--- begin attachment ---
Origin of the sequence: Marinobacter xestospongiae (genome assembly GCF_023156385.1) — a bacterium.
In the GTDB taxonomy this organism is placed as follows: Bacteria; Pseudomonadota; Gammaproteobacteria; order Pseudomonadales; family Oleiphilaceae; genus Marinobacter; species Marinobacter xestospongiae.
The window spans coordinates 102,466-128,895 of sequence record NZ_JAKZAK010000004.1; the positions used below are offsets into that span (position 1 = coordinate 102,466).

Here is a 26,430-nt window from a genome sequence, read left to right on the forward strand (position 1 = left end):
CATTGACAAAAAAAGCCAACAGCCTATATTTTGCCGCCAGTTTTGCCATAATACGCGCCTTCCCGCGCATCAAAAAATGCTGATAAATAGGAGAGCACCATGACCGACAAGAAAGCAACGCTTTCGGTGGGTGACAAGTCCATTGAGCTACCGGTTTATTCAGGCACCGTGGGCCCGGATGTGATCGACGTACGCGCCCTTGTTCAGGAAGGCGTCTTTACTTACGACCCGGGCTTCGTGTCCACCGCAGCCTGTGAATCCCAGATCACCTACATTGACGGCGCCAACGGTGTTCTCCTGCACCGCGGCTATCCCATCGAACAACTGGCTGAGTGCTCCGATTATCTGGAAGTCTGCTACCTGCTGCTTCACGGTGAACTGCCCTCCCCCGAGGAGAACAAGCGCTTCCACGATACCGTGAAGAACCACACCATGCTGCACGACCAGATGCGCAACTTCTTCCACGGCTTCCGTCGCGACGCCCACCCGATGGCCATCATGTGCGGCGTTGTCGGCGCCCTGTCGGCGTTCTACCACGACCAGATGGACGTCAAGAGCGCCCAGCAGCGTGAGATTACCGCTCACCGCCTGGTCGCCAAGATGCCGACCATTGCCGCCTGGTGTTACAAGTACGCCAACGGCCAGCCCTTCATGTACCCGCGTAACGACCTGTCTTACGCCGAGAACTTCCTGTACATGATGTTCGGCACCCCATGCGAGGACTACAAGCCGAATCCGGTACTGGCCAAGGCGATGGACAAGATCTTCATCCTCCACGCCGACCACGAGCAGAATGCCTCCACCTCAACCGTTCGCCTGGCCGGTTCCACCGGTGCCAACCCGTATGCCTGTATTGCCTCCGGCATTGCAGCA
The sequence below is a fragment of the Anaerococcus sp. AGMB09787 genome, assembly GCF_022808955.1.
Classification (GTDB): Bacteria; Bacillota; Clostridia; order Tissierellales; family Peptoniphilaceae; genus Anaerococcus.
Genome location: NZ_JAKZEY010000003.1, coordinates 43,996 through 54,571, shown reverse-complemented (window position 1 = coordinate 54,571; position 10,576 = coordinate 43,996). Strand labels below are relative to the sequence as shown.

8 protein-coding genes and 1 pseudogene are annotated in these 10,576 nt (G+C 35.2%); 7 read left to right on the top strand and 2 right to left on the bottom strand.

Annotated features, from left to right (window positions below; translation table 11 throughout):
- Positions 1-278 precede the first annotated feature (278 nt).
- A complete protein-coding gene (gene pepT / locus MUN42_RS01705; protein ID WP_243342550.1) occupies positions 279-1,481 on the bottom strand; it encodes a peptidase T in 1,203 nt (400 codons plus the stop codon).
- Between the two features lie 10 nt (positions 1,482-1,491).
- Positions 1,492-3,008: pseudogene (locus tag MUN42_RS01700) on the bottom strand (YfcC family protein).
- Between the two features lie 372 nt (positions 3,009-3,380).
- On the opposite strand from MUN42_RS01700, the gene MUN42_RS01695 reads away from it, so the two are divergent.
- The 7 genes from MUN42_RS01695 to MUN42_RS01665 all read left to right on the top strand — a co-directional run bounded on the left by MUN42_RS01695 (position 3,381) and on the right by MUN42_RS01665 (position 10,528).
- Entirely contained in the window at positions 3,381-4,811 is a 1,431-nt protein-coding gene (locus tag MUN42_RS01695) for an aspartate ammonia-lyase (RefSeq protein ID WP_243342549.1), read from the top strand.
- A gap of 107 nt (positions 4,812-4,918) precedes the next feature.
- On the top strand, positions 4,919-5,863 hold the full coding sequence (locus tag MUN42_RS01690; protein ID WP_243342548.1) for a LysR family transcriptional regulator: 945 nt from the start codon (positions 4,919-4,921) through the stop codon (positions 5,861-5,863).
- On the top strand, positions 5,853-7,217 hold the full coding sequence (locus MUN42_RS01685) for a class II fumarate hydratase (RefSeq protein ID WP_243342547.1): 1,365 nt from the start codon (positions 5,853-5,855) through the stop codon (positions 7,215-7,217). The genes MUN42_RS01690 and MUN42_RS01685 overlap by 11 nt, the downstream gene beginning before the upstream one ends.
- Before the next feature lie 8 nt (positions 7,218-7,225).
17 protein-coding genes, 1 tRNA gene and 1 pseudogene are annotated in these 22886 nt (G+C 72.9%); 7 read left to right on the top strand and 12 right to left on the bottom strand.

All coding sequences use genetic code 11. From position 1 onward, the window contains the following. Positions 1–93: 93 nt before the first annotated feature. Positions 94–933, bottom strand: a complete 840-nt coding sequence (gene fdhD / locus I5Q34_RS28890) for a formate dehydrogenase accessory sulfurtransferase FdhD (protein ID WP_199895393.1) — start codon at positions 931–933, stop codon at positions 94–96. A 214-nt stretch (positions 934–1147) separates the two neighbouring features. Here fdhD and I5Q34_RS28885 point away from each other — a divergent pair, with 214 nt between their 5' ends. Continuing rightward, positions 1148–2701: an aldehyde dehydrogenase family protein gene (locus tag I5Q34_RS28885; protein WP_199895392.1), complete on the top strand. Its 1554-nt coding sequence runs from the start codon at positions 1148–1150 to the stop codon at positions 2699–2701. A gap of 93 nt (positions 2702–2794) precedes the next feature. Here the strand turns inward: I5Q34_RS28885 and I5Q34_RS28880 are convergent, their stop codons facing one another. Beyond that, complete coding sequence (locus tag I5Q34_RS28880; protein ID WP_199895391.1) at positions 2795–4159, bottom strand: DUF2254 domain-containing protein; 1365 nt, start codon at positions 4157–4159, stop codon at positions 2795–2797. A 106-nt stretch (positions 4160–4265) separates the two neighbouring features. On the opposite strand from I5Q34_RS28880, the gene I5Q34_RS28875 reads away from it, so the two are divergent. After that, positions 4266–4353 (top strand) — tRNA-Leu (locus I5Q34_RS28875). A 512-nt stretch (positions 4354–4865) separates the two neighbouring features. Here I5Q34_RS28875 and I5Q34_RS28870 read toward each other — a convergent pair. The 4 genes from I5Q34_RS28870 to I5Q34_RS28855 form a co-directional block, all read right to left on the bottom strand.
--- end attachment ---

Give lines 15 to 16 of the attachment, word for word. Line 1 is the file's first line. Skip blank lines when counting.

- Between the two features lie 372 nt (positions 3,009-3,380).
- On the opposite strand from MUN42_RS01700, the gene MUN42_RS01695 reads away from it, so the two are divergent.